Treat your business like an airplane

Mike Clark Opinion Mike Clark is director and lead trainer and facilitator at Think Right business training company.

2022-08-04T07:00:00.0000000Z

2022-08-04T07:00:00.0000000Z

NZME

https://manawatuguardian.communitynews.co.nz/article/281732683245430

Advice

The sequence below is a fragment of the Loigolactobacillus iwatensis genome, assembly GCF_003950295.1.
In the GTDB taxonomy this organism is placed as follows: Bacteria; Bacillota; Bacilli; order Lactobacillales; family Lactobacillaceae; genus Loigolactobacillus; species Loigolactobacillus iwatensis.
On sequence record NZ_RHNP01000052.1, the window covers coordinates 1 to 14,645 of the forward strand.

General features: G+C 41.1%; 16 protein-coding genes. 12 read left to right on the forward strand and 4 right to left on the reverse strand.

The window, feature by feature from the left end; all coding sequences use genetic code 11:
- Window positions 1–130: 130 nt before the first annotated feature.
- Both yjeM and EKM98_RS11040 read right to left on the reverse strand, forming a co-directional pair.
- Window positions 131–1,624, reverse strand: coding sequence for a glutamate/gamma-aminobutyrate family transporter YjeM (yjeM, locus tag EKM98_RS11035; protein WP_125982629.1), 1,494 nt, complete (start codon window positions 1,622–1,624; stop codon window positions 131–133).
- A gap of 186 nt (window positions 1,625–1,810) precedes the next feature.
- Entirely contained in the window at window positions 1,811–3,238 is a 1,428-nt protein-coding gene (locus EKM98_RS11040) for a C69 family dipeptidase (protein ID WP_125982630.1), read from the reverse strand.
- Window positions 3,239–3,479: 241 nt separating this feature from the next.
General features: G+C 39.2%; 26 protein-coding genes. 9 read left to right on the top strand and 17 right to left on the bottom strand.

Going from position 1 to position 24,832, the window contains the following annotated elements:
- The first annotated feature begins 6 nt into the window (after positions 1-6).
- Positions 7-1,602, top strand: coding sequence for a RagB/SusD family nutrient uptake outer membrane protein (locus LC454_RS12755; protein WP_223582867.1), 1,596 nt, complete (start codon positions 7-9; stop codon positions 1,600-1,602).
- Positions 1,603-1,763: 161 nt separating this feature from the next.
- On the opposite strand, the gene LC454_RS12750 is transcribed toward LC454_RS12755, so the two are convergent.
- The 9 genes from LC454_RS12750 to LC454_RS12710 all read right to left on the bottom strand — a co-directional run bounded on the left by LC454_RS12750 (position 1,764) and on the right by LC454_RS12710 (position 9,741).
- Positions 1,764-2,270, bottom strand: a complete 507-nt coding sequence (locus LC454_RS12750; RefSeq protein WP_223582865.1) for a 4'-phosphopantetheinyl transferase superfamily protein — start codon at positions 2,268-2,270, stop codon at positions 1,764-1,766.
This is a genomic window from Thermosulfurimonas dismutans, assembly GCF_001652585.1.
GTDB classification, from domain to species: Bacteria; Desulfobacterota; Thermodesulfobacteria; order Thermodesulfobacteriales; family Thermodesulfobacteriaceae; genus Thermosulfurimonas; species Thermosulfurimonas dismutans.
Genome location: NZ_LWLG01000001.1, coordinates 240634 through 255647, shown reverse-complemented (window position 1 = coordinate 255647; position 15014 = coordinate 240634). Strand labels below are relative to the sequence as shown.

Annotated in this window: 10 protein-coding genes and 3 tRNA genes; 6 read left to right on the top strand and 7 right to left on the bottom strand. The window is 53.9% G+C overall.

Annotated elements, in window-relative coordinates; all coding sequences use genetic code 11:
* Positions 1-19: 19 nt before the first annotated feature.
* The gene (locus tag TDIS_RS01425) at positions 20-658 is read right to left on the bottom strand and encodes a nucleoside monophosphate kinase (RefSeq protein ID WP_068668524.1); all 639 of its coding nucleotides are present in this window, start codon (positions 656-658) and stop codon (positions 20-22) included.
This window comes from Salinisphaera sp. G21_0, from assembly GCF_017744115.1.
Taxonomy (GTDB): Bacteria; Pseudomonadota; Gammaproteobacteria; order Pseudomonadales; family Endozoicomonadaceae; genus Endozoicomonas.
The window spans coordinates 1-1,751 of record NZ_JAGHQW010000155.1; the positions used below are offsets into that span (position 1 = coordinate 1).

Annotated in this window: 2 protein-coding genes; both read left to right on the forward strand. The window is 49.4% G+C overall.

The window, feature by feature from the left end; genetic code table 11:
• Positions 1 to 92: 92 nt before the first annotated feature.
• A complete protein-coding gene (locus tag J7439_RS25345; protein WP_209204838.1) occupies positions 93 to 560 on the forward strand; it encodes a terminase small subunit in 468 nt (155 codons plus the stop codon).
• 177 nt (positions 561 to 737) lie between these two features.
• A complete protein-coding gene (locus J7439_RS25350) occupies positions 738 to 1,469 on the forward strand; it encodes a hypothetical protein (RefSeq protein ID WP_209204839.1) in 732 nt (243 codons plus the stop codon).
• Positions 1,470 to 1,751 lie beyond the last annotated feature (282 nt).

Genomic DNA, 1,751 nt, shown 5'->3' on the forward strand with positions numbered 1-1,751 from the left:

Following on from last week, when we used the plane analogy for businesses, I want to explore business essentials further. Much like the airlines have different planes for different routes, so company sizes and structure need to be appropriate to the clients you are serving and the vision you have. The bigger the vision the more robust your plane needs to be. In his excellent book The E-Myth, Michael Gerber recommends all businesses structure themselves for growth and do the basics of a full organisational chart and look at all the systems required. It is an exercise worth doing as it shows the many hats entrepreneurs wear and can help give clarity. Whatever size you have chosen to be, or are aiming to grow to, your plane needs to have a body and engines. The body of the plane is a great representation of your overheads. Much like the airlines, you want to keep this as lean as possible. Minimise baggage. If you have ever looked out of a window seat before a flight there is a good chance you have seen pilots do a check of the plane before every take-off. How often do you check your plane? Are you carrying excess baggage? If you are too heavy you will not take off and/or will use too much fuel to stay airborne. Overheads can include rent, programmes and systems, support staff, etc. Getting overheads in order can improve profitability and make for a safer, more enjoyable journey. The engines on a plane are an excellent analogy for what is required to get lift off and maintain flight. As you go from where you are to where you want to be you need sales. To make sales, people need to know you exist and what you offer, ie, marketing. For smaller, single-engine planes, this role is often wrapped up in one person. For larger companies marketing is like the right engine — it helps provide the thrust needed for lift-off. Marketing is about communicating a consistent, clear message. The clearer the message and calls to action the more fuel-efficient the engine. How clear and consistent is your marketing message? Your left engine is sales. Marketing provides part of the thrust and drive and sales matches this by converting leads into customers. This engine can chew through fuel fast if it is not welltuned and carefully monitored. Do you have a sales playbook or sales process your reps actually use? Not being clear on the sales process can lead to a low conversion rate, which is the equivalent of having your sales engine trying to operate with a leaking fuel line. What is your conversion rate and is your sales engine well-tuned and effective? Remember you do not rise to the level of your goals but rather fall to the level of your systems. That is why the airline industry has such robust systems. Occasionally frustrating — yes, but essential for ensuring the safe arrival of all passengers. How confident are you about your destination point this time next year? What aspects of your plane do you need to check or fix? Having regular maintenance checks will give your team the confidence you can deliver for your clients both now and into the future.

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